We continue with Part 3 of Andrew Rawnsley's RISC OS interview.
What do you use RISC OS for in 2023 and what do you like most about it?
Pretty much all my daily work, except web browsing, and even that is beginning to be possible under Iris :)
Granted, my daily work is mostly email, programming, DTP, graphics work, tech support and so on, so I'm probably a special case, but RISC OS continues to do what I want.
I think a lot of computing comes down to what your needs are. RISC OS comes from an era where programs did a task and did them well. So long as your needs are met by the programs, I see no reason to change.
However, computing as a whole has changed since then. It used to be about using your tools to create things. Now mainstream computing is focussed around endless consumption, especially of web and media. This means the goalposts are set by others who create content, and so computers and software have to change rapidly to meet those moving targets.
So, what do I like about RISC OS so much? I think it is its consistency - that things work the way they always have - and that the programs meet my (somewhat odd) needs. I like the way the programs work together. How small programs can combine to be more than the sum of their parts.
I like how I can drag and drop things from one program to another. I like how Acorn's forethought meant that vector graphics (Draw) are part of the OS, making that a fundamental format for passing data between apps (unlike other OSs where proprietary formats are often used as crude replacements).
I like that it is small and nimble - quick to load and swift to use with no unnecessary animations etc.
But most of all, I like the muscle memory that goes back 35 years. It's very hard to beat that level of familiarity. I sometimes feel that RISC OS is part of me, of my DNA. I think maybe if you break my bones, you'll see RISC OS cog wheels where the bone marrow ought to be!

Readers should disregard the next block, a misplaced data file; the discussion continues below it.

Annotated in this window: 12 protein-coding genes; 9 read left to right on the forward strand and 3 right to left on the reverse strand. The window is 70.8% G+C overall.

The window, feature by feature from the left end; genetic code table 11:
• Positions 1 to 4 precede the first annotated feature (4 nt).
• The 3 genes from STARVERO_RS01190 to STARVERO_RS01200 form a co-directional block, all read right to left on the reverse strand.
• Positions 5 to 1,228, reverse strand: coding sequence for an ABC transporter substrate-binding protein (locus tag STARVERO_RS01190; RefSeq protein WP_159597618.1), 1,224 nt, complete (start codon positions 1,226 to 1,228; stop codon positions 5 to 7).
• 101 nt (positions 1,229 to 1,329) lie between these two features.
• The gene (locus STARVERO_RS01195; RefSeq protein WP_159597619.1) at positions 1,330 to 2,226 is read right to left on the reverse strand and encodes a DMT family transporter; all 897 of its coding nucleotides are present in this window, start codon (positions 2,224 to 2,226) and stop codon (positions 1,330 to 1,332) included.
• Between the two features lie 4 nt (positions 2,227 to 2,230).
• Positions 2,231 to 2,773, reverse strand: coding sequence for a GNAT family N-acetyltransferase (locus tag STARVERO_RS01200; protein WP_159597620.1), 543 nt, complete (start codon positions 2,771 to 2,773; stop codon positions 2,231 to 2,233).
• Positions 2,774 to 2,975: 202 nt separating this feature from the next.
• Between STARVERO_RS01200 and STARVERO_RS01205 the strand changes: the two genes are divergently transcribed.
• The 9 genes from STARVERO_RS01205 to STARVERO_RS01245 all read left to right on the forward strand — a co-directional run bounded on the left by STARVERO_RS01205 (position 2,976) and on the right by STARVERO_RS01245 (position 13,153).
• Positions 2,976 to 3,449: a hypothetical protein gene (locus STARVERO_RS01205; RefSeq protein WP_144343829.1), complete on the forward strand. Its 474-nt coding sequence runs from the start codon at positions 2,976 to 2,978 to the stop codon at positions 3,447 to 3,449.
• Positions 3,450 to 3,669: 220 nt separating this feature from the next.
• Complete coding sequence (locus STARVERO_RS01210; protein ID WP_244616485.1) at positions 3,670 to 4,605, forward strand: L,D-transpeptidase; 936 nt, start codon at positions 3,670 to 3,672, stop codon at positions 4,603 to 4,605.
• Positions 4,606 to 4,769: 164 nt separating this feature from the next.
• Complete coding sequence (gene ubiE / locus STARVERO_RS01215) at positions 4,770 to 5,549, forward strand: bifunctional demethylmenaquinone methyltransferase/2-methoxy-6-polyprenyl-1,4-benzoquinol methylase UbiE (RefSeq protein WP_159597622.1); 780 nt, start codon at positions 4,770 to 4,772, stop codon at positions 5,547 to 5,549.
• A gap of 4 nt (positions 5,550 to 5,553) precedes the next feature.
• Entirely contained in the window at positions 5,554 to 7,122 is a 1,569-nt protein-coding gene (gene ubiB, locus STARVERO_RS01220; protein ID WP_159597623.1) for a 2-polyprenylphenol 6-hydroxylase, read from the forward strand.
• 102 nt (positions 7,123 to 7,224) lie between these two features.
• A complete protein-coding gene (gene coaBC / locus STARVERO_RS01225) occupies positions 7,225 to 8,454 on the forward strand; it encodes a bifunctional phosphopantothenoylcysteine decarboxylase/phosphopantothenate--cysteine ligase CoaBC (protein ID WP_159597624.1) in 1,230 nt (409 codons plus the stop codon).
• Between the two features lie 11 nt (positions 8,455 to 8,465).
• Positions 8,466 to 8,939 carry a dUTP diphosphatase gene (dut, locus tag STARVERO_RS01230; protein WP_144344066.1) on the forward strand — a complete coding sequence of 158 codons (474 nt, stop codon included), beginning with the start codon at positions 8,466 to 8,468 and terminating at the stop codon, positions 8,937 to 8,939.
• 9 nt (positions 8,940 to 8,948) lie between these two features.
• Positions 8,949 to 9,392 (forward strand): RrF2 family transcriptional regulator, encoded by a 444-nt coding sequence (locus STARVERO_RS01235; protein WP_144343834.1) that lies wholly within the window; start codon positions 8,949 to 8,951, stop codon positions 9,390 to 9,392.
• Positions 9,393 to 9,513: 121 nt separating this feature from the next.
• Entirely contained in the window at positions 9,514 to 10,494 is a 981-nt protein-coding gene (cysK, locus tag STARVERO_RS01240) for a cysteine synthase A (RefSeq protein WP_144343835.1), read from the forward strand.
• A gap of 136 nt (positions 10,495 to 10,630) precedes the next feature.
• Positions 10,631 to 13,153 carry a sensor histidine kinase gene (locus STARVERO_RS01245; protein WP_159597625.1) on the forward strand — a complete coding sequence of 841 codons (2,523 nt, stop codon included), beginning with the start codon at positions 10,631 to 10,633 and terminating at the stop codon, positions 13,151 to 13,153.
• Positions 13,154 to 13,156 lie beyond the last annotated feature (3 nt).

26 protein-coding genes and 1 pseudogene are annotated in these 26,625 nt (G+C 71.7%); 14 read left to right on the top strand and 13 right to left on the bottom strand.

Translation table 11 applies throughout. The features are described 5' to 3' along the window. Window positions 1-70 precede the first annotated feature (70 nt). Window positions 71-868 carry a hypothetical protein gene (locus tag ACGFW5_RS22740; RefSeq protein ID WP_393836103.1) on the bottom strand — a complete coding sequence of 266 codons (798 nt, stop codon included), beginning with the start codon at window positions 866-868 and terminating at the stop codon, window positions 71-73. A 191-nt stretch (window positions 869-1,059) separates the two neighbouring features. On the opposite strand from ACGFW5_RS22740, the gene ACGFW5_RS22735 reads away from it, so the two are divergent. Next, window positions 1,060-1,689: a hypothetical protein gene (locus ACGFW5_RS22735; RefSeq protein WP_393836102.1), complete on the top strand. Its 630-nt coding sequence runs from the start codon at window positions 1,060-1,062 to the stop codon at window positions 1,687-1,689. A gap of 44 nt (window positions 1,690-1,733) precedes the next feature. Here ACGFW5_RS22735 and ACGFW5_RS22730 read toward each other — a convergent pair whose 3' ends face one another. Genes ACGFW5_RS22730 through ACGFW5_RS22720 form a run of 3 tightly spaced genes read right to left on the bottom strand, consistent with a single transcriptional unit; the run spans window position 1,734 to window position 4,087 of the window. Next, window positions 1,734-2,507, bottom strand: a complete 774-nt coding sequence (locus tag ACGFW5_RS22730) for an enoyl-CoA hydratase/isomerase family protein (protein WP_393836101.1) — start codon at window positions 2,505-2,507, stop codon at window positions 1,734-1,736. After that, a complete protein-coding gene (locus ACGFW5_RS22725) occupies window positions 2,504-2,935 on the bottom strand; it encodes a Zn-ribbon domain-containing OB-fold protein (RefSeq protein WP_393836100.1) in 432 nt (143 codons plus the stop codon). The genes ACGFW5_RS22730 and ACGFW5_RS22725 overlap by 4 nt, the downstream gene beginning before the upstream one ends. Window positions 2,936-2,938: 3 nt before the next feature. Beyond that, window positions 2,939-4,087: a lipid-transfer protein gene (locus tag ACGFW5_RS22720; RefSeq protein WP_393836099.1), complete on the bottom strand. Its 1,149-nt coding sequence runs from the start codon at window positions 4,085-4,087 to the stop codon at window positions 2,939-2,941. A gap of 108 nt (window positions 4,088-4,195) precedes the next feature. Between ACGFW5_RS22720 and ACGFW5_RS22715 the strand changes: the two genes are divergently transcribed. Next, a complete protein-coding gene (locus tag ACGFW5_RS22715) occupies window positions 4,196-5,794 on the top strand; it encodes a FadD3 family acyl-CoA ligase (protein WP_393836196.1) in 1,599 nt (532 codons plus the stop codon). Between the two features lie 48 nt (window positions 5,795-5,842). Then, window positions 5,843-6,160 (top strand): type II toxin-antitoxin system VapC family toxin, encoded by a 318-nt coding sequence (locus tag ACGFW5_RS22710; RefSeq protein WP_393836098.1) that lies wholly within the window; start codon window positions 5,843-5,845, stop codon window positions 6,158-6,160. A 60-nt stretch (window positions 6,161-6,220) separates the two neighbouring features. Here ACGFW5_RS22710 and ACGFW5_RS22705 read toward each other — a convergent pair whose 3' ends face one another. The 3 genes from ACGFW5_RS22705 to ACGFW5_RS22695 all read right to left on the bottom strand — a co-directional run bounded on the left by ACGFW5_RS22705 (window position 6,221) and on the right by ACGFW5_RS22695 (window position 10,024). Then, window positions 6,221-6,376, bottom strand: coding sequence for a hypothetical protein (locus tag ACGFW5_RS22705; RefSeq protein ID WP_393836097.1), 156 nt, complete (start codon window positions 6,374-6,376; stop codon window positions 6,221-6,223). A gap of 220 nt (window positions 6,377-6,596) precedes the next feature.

What is your favourite feature/killer program in RISC OS?
If I had to pick a single one, probably Impression. I learned to word process, to lay out documents, to use graphics, fonts, clipart (that's a word from the past!) and so much more. Starting with the first version on the A3000, it was a complete game changer in how I understood software to be.
We had other programs at the time, but none of them epitomised the future of computing (in the late 80s and early 90s) in the way Impression did.
Of course, Ovation Pro is a better program in most measurable ways, and I use it most days for more complex documents where Impression isn't the best fit (most notably booklets and other duplex print jobs). But Ovation Pro came later, and the muscle-memory (that term again) had formed around Impression. I think that plays such a big part in which we prefer - whatever we learned on - Impression vs Ovation, Schema vs Fireworkz, Artworks or Draw, Messenger or Pluto.
Of course, my desert-island "wouldn't be without" programs also include Messenger Pro / NetFetch (for email), Ovation Pro, SparkFS, Paint/Draw, ChangeFSI/DPlngScan and Fireworkz/DataPower. Oh and Prophet!
I've also come to specialise in supporting Sibelius users, because I was/am a musician (bassoon). However, I don't really use it a great deal myself, mainly because I rarely need to create musical scores. I also felt it wasn't quite "RISC OS" enough for me - I actually preferred the desktop-feel of Rhapsody - although there was no questioning its capabilities.
For me, other essential programs are UniPrint (allows me to integrate RISC OS and Windows almost seemlessly), LanMan98 and the RISC OS C tools.
What would you most like to see in RISC OS in the future?
The continuing embrace and support for new technologies. Wifi, NVME, Bluetooth to name a few. 64bit almost goes without saying, but is no small task! Decent RISC OS web browsing, and enhanced support for video and other media. It's a long list! And more software.... lots more software :)